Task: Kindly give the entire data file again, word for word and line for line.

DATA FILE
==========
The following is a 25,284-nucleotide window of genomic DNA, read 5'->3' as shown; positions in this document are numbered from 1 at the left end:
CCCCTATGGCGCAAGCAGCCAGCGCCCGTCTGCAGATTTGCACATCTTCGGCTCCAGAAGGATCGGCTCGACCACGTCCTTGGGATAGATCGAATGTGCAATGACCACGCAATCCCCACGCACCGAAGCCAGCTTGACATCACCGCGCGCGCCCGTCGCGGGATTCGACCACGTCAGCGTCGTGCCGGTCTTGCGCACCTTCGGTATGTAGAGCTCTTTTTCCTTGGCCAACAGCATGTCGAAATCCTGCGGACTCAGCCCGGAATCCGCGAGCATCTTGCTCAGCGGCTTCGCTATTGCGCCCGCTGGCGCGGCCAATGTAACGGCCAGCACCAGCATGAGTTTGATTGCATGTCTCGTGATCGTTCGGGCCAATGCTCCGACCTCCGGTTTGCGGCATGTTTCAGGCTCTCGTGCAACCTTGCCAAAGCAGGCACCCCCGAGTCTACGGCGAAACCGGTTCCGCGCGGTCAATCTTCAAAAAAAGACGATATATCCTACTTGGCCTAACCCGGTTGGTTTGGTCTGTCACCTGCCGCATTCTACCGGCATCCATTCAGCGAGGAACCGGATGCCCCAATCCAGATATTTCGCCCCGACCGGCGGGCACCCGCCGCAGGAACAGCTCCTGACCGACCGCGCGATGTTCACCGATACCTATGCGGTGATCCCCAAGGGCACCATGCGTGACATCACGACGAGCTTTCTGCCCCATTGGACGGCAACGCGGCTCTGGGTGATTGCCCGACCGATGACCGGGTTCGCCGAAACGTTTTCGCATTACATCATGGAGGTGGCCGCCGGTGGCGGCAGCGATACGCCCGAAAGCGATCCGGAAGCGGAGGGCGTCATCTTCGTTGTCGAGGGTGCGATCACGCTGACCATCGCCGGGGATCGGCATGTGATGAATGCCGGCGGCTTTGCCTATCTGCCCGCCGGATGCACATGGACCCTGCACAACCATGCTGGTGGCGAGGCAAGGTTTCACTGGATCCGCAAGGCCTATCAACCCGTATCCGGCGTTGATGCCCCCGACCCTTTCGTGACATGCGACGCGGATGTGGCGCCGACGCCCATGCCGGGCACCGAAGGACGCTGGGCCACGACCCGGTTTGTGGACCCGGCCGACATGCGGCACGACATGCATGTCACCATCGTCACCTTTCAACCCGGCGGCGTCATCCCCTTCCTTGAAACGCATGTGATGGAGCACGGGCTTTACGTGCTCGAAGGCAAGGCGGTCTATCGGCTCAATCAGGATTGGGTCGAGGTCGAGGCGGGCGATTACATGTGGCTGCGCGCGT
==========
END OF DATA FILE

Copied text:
The following is a 25,284-nucleotide window of genomic DNA, read 5'->3' as shown; positions in this document are numbered from 1 at the left end:
CCCCTATGGCGCAAGCAGCCAGCGCCCGTCTGCAGATTTGCACATCTTCGGCTCCAGAAGGATCGGCTCGACCACGTCCTTGGGATAGATCGAATGTGCAATGACCACGCAATCCCCACGCACCGAAGCCAGCTTGACATCACCGCGCGCGCCCGTCGCGGGATTCGACCACGTCAGCGTCGTGCCGGTCTTGCGCACCTTCGGTATGTAGAGCTCTTTTTCCTTGGCCAACAGCATGTCGAAATCCTGCGGACTCAGCCCGGAATCCGCGAGCATCTTGCTCAGCGGCTTCGCTATTGCGCCCGCTGGCGCGGCCAATGTAACGGCCAGCACCAGCATGAGTTTGATTGCATGTCTCGTGATCGTTCGGGCCAATGCTCCGACCTCCGGTTTGCGGCATGTTTCAGGCTCTCGTGCAACCTTGCCAAAGCAGGCACCCCCGAGTCTACGGCGAAACCGGTTCCGCGCGGTCAATCTTCAAAAAAAGACGATATATCCTACTTGGCCTAACCCGGTTGGTTTGGTCTGTCACCTGCCGCATTCTACCGGCATCCATTCAGCGAGGAACCGGATGCCCCAATCCAGATATTTCGCCCCGACCGGCGGGCACCCGCCGCAGGAACAGCTCCTGACCGACCGCGCGATGTTCACCGATACCTATGCGGTGATCCCCAAGGGCACCATGCGTGACATCACGACGAGCTTTCTGCCCCATTGGACGGCAACGCGGCTCTGGGTGATTGCCCGACCGATGACCGGGTTCGCCGAAACGTTTTCGCATTACATCATGGAGGTGGCCGCCGGTGGCGGCAGCGATACGCCCGAAAGCGATCCGGAAGCGGAGGGCGTCATCTTCGTTGTCGAGGGTGCGATCACGCTGACCATCGCCGGGGATCGGCATGTGATGAATGCCGGCGGCTTTGCCTATCTGCCCGCCGGATGCACATGGACCCTGCACAACCATGCTGGTGGCGAGGCAAGGTTTCACTGGATCCGCAAGGCCTATCAACCCGTATCCGGCGTTGATGCCCCCGACCCTTTCGTGACATGCGACGCGGATGTGGCGCCGACGCCCATGCCGGGCACCGAAGGACGCTGGGCCACGACCCGGTTTGTGGACCCGGCCGACATGCGGCACGACATGCATGTCACCATCGTCACCTTTCAACCCGGCGGCGTCATCCCCTTCCTTGAAACGCATGTGATGGAGCACGGGCTTTACGTGCTCGAAGGCAAGGCGGTCTATCGGCTCAATCAGGATTGGGTCGAGGTCGAGGCGGGCGATTACATGTGGCTGCGCGCGT